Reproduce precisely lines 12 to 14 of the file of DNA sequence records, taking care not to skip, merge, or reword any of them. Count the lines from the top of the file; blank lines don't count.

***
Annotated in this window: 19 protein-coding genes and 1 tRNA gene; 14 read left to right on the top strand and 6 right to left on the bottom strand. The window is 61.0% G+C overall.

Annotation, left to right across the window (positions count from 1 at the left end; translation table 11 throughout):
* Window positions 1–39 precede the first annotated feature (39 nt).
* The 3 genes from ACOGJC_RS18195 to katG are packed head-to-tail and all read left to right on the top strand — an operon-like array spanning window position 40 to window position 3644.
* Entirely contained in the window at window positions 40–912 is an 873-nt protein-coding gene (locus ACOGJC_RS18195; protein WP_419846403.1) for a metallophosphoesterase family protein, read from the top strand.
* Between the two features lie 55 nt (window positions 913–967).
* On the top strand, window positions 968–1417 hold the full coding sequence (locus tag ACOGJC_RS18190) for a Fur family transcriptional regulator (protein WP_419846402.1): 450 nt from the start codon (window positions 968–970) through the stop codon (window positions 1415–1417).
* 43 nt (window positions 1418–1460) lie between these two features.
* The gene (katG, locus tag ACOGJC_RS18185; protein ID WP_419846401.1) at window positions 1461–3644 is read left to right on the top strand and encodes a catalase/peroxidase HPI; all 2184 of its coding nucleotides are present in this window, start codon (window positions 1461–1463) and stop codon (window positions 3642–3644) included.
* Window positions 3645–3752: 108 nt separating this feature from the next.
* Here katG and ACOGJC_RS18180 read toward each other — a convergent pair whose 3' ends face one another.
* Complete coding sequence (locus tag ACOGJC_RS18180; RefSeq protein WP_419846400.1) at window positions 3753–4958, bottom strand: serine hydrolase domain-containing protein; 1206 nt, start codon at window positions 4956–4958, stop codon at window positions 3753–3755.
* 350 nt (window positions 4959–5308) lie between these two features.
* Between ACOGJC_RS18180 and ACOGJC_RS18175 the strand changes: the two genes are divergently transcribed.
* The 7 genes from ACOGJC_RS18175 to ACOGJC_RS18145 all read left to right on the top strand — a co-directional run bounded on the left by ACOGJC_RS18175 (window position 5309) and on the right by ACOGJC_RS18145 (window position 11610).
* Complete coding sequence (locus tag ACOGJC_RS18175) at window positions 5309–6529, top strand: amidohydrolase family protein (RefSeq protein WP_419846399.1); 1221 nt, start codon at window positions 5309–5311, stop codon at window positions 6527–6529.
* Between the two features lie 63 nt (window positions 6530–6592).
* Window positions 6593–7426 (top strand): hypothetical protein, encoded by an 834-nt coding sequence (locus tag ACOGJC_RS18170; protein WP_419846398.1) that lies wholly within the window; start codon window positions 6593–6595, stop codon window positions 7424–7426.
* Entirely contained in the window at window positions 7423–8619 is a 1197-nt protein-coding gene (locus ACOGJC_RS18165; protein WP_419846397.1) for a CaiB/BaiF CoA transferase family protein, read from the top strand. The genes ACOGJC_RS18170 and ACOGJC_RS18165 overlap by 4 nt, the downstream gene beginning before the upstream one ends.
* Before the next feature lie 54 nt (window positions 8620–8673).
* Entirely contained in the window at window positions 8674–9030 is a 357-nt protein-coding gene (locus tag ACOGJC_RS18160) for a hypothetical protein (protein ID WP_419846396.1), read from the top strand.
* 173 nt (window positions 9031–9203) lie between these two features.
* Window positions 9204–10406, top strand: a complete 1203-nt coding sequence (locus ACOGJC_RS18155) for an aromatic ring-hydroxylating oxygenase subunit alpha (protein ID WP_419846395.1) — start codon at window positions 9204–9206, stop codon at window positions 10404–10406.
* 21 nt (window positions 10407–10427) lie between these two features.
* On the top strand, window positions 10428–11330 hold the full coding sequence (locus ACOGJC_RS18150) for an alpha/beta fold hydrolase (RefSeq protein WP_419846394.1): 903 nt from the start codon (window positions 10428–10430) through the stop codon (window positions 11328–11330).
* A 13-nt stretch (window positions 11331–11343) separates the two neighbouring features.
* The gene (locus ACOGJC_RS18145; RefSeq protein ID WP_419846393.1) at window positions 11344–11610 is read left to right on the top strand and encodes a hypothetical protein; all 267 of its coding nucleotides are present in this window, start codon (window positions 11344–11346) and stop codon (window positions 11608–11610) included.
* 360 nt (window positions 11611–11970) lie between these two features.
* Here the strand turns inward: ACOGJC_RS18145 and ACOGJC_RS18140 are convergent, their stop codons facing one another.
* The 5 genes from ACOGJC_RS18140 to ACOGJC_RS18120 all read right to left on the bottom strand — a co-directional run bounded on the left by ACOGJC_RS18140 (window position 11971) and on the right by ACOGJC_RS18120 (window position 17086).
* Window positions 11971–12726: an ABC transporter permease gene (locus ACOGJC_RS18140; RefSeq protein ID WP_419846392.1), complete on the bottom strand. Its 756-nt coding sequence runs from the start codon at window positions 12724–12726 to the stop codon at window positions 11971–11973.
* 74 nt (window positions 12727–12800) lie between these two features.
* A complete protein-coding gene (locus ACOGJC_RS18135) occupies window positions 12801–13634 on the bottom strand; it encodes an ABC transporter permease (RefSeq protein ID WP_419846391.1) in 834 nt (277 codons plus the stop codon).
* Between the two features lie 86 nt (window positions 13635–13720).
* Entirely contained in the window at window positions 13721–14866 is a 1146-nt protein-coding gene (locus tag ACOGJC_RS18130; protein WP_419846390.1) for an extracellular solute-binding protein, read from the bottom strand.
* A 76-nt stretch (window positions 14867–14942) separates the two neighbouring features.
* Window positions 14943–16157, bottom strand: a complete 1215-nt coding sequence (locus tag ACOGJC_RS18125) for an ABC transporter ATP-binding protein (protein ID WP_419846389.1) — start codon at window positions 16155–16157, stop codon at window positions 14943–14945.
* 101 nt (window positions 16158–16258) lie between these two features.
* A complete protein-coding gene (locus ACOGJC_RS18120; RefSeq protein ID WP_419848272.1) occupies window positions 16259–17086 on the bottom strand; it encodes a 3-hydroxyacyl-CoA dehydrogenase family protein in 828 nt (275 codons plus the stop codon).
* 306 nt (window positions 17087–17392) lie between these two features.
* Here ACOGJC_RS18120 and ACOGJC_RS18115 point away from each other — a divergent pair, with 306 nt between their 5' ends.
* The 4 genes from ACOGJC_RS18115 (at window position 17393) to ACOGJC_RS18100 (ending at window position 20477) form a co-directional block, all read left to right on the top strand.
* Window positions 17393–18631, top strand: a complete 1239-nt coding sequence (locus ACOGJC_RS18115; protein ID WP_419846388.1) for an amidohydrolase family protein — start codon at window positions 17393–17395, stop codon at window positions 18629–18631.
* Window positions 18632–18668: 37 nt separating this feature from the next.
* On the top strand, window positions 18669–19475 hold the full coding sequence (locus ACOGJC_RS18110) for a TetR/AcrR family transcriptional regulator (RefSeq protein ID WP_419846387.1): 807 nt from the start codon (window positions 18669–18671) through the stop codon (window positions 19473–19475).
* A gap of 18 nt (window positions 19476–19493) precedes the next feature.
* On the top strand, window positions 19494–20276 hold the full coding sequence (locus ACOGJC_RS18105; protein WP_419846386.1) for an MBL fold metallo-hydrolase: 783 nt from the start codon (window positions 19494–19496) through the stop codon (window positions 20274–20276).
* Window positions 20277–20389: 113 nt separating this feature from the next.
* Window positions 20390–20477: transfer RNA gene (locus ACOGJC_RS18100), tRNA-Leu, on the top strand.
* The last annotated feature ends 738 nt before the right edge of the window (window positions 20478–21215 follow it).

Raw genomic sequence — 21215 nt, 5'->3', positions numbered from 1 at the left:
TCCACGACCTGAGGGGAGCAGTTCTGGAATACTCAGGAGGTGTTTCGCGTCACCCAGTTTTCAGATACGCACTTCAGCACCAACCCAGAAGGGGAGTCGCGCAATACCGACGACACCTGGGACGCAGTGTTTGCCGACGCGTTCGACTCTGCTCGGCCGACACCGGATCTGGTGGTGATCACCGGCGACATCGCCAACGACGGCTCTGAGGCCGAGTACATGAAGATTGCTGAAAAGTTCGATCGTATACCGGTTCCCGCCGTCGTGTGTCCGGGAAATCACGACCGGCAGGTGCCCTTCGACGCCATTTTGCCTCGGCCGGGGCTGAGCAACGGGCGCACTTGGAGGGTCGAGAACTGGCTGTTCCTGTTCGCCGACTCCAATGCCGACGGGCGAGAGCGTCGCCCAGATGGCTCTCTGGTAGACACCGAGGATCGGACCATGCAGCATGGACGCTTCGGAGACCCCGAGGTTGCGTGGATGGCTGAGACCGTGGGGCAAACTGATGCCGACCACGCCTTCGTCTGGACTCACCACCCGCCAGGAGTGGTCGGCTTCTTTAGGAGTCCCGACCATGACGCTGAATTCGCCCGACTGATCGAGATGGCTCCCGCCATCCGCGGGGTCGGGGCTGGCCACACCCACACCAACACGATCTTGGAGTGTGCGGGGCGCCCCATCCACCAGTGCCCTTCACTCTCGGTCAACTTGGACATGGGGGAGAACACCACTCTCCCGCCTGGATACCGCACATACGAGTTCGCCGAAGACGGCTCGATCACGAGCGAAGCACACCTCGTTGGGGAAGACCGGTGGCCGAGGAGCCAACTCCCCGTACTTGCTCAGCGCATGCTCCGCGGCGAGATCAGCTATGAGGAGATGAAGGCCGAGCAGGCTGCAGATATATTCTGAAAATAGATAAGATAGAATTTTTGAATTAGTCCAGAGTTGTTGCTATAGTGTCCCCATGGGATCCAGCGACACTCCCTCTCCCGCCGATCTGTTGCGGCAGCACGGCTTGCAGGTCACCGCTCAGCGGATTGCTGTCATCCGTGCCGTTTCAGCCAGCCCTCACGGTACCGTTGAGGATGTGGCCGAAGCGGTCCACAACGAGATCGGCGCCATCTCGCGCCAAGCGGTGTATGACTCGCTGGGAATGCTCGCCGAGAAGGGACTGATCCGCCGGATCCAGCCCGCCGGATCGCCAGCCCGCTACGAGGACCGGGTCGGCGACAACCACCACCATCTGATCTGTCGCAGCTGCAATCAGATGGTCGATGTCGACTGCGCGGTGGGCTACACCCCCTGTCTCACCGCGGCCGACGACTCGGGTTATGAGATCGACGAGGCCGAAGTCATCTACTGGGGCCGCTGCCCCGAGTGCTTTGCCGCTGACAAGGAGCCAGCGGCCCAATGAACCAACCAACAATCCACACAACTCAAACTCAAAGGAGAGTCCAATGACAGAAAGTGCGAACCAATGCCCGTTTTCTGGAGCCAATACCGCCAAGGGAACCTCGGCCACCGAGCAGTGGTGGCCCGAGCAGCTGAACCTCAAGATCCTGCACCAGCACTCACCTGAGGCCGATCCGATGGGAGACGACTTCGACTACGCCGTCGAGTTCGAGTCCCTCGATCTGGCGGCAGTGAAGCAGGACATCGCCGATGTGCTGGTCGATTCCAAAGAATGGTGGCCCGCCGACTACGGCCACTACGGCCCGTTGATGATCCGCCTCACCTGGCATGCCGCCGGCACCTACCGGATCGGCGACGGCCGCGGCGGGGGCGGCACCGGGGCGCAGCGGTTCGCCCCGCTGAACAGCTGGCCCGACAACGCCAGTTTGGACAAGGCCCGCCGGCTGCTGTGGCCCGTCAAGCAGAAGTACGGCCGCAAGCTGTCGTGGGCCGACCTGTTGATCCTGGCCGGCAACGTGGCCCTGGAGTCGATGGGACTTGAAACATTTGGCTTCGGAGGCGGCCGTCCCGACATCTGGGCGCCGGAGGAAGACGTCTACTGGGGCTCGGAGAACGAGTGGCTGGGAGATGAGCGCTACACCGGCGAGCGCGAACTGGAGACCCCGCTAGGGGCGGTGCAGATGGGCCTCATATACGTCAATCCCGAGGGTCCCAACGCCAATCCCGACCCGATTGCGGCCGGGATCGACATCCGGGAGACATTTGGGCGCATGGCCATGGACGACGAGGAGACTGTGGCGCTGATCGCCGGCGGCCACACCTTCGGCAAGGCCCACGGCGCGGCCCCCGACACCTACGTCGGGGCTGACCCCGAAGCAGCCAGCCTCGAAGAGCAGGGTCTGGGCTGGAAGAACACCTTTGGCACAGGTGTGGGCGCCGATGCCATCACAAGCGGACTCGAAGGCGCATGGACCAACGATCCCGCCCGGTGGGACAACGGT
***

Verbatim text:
* Complete coding sequence (locus tag ACOGJC_RS18180; RefSeq protein WP_419846400.1) at window positions 3753–4958, bottom strand: serine hydrolase domain-containing protein; 1206 nt, start codon at window positions 4956–4958, stop codon at window positions 3753–3755.
* 350 nt (window positions 4959–5308) lie between these two features.
* Between ACOGJC_RS18180 and ACOGJC_RS18175 the strand changes: the two genes are divergently transcribed.